5 min read

Convergent Causes of Scarcity

Convergent Causes of Scarcity

There will be a broader-scoped climate change letter coming soon, (kinda late) on the tail of the latest IPCC report. For now, I want to focus on a confluence of events that is only lately getting mainstream airtime. First, the latest report from the IPCC (expect a depressing newsletter focused on that in the coming weeks) has stressed that we will feel the hurt from climate change harder and sooner than expected. In addition, Russia has halted urea exports, putting a clamp on a critical fertilizer component. And finally, we've talked previously about how both Ukraine and Russia are huge exporters of wheat, a fact which is being noted with increasingly nervous tones in the news. These issues combine to create the potential for a really heavy impact at the grocery store and your wallet.  

Of course, America being a world away, we'll mostly experience this problem through the marketplace–but it is a deadly serious issue for countries and regions of the world which are already experiencing food shortages and hyperinflation. I want to reiterate that regions already in dire need of relief, like Yemen and Somalia, are likely to be in an even more desperate situation soon, with little hope in sight. The Middle East in general relies heavily on Ukrainian and Russian wheat, with Egypt in particular receiving 80% of their wheat last year from these sources.

Climate Change, Sooner Rather than Later

Between various reports, including the IPCC, on the more-imminent-than-previously-thought arrival of climate change effects to agriculture and the more forceful and widespread various natural disasters that are coming our way, we are looking at the potential in the not-too-distant future of breadbasket failure. Breadbasket failure is pretty much what you think; an area that is a global food provider suffers a drastic reduction in crop yield. This notion has been on people's radar for a while now, but it's beginning to come into sharper focus as the burdens of climate change mount.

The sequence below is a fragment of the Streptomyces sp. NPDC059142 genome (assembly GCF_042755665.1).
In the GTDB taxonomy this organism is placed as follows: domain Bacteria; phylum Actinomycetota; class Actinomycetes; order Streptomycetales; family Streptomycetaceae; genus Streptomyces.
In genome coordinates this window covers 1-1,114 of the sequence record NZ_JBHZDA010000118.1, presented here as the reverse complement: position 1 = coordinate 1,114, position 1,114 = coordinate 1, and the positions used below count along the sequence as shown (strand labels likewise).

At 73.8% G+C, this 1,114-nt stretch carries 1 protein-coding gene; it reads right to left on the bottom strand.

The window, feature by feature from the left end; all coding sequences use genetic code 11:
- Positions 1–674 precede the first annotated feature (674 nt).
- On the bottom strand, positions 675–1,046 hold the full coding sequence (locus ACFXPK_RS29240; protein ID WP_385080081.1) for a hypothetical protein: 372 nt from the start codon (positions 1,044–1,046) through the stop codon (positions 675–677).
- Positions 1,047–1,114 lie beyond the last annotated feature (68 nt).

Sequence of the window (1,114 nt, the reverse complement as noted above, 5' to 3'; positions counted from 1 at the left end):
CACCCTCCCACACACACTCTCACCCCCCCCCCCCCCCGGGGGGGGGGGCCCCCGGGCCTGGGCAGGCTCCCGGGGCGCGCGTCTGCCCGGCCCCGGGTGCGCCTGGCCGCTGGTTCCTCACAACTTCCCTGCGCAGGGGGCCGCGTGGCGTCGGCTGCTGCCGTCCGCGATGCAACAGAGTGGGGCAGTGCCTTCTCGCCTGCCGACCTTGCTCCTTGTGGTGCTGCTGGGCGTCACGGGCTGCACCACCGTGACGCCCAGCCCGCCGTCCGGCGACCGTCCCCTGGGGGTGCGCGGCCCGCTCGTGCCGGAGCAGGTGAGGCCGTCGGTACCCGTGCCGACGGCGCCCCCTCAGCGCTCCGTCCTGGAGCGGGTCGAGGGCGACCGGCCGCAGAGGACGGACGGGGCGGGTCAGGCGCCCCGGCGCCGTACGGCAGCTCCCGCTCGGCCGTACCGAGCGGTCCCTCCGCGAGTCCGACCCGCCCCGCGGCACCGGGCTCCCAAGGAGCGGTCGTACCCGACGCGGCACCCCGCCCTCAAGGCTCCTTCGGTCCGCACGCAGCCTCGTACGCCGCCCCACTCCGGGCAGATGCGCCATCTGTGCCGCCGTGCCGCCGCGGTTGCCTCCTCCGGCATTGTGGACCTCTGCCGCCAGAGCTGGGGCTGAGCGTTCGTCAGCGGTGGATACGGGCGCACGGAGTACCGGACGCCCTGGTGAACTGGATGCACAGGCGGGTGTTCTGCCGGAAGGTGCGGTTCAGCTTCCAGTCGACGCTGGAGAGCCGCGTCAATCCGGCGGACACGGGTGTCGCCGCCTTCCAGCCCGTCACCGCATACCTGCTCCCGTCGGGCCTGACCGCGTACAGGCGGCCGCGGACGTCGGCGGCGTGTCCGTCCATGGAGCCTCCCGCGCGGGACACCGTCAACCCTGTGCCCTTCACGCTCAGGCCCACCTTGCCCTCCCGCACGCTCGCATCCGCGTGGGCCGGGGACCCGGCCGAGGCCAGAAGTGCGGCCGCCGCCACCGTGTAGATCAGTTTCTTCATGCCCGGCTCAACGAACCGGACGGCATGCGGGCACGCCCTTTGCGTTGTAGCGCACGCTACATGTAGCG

The news has been on pretty loud out of Ukraine, so you may not have heard that in the last couple weeks there has been devastating flooding in Australia and Brazil. You might remember from a few weeks previous that I brought up extreme heatwaves in the global south, too. The world is getting hammered, folks–there's really no other way to see it. These disasters have been unrelenting, and as the seasons shift, it's entirely possible that we'll be on the receiving end of a brutally hot summer and/or a gullywasher that threatens crop production in California and the Midwest.

New climate models indicate that we're going to see broader impacts on agricultural production sooner than expected. While predictions aren't always accurate, it's been a good bet that climate change impacts come for us harder and sooner than models have dictated, so this is all but a sure thing. I've harped on this before–every time you turn around a new report is released that says "shucks, looks like we can expect that doomsday scenario about ten years earlier than we thought." And while there's always a chance for the opposite, and there's always a chance we could make some kind of breakthrough, my hopes aren't pinned on it. That link leads to a study that suggests we could halve our arable land and still produce for the world's needs...if we turned every farm in the world into an industrialized operation. If wishes were tractors we'd all ride Kubota, am I right?

But this actually leads into my next point. The above study suggests that all we need to do is pour a ton of modern fertilizer and equipment into non-industrialized farmland, and we'll be golden to let nature take back half the land, or we can produce even more food. Which would be great, if fertilizer weren't an issue all on its own.

Urea, It's Technically Part of What's for Dinner